The growing public support made it possible for Kalenga to feed people from around the continent.

“There’s been people from Burundi, Rwanda, Mozambique, Ethiopia and even South Africans. Some have even been applicants of the social relief grant, but have not received anything. For me, hunger is hunger. I am not going to ask for your nationality. If I have a parcel, I will give it to you,” she says.

Foreign nationals make up just over 7% of the country's population, according to South African Statistics. Gauteng is known to be home for many foreign nationals, documented and undocumented, numbering around 8% of the province’s working population.

According to AfricaCheck, just over 26% of Johannesburg inner-city residents are migrants from elsewhere on the continent, while the share of foreign-born residents in the inner city wards did not exceed 43%.

For Kalenga, the inner city was where she knew people would need help the most: “We went to areas in Yeoville, Hillbrow, and the Johannesburg CBD to gather lists from churches. My dad also goes to shopping centres where he knows there are a lot of foreign national security guards to get some of their names and details. People also reach out on social media to let us know of families that are in need.

“When I have collected enough food parcels, then we would group them and phone them to let them know we would be in their area to give them their food parcels and we would tell them where we can meet them to deliver. Some organisations deliver to my house and tell me to give to people, while some would then tell us to inform the people to pick up the food parcels at a specific venue, sign and make sure that they have received the parcels. I am not an NPO, I am not registered, but people trusted me based on what I told them. So, I need to show good faith by means of signatures to prove to them that the parcels were delivered to the intended people.”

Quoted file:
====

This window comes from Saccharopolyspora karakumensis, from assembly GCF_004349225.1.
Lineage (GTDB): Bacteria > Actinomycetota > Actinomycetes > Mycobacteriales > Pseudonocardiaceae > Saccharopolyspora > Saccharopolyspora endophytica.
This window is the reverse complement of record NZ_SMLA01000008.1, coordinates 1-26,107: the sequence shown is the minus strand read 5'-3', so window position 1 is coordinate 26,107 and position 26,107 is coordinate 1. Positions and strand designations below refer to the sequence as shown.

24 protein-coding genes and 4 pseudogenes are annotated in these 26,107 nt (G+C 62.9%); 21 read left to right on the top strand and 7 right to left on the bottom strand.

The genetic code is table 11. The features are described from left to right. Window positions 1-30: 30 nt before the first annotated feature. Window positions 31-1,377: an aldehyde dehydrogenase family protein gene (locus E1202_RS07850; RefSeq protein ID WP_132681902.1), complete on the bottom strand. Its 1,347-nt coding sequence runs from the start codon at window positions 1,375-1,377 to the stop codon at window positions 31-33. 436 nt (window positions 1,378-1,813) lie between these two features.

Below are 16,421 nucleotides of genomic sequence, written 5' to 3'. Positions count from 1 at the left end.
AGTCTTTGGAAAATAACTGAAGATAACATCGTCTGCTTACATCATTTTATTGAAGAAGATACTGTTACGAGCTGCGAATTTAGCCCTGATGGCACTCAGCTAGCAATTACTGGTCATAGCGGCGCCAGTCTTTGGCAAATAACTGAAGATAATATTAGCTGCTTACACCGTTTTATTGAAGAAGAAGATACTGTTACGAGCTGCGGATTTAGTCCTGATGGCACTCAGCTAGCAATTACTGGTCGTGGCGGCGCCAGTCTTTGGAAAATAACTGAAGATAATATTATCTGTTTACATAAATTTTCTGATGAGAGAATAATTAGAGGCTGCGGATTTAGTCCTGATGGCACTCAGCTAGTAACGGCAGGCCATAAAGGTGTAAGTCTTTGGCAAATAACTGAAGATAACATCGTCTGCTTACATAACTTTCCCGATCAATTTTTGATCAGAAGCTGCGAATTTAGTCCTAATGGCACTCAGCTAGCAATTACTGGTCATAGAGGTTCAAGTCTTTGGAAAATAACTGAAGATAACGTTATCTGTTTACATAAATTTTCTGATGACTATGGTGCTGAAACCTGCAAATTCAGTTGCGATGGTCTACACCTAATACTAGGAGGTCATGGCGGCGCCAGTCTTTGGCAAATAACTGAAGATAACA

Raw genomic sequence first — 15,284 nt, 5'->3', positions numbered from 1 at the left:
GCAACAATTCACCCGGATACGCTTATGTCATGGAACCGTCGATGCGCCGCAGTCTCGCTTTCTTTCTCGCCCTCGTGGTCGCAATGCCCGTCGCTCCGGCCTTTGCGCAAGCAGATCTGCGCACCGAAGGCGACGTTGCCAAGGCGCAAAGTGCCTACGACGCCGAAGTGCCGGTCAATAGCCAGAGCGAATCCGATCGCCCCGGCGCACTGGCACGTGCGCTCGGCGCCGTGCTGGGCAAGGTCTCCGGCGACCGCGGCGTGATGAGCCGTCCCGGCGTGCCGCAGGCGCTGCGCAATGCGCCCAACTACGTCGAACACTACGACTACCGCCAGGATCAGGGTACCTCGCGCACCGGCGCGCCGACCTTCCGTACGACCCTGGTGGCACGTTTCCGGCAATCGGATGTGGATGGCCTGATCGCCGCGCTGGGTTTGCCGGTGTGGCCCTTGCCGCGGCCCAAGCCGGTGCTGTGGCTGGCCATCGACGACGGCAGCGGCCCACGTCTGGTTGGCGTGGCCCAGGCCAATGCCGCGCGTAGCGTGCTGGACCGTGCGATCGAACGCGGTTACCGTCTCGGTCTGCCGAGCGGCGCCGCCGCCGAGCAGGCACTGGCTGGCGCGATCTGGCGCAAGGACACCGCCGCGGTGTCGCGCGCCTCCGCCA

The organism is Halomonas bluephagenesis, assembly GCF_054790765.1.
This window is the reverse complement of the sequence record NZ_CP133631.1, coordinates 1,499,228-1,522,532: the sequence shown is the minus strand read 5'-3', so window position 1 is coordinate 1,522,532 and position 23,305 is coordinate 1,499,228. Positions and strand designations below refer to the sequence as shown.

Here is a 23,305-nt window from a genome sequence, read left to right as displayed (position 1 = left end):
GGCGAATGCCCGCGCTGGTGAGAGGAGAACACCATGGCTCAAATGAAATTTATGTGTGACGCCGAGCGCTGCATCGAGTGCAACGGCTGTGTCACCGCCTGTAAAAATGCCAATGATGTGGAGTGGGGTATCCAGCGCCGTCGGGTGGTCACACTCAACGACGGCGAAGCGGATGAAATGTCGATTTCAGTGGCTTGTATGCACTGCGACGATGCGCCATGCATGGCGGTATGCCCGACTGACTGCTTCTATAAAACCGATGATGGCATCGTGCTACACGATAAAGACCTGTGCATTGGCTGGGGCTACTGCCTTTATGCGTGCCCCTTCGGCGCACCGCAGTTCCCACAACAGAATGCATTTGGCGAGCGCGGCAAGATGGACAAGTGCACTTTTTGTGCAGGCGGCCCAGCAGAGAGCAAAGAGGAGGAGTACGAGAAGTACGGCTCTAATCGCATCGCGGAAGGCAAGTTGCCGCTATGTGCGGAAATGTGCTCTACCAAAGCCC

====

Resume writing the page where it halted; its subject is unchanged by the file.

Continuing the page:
To make the donations a seamless process, Kalenga said, they set up a voucher system through Webtickets.

“So a parcel actually costs R200. It’s got 10kg of mealie meal, 5kg of rice, sugar, beans and oil. If you want to donate half a parcel, you can also give R100. If you want to donate more than one parcel then you can click as you want and you send us a code or you can go and collect.”

But running a food drive is not easy. Their biggest challenge?

“For us, it’s not having enough [food]. I have sleepless nights when I think who goes to bed hungry. I feel like a failure at times knowing that there is a foreign national in this country who goes to bed hungry. I know that it’s a big responsibility that I have placed on myself. But every time the parcels arrive at my house and we think we have so many, and when we hand out, we realise that it’s not enough."

But Kalenga's not letting that fear stop her.

"I am not putting it in my mind that I can only do so much. I do feel like I wish I could do more, but as a person with limited packages, you can only do so much.”

If you would like to make a donation to the food donation scheme, you can send your voucher code to AurelieK@ewn.co.za.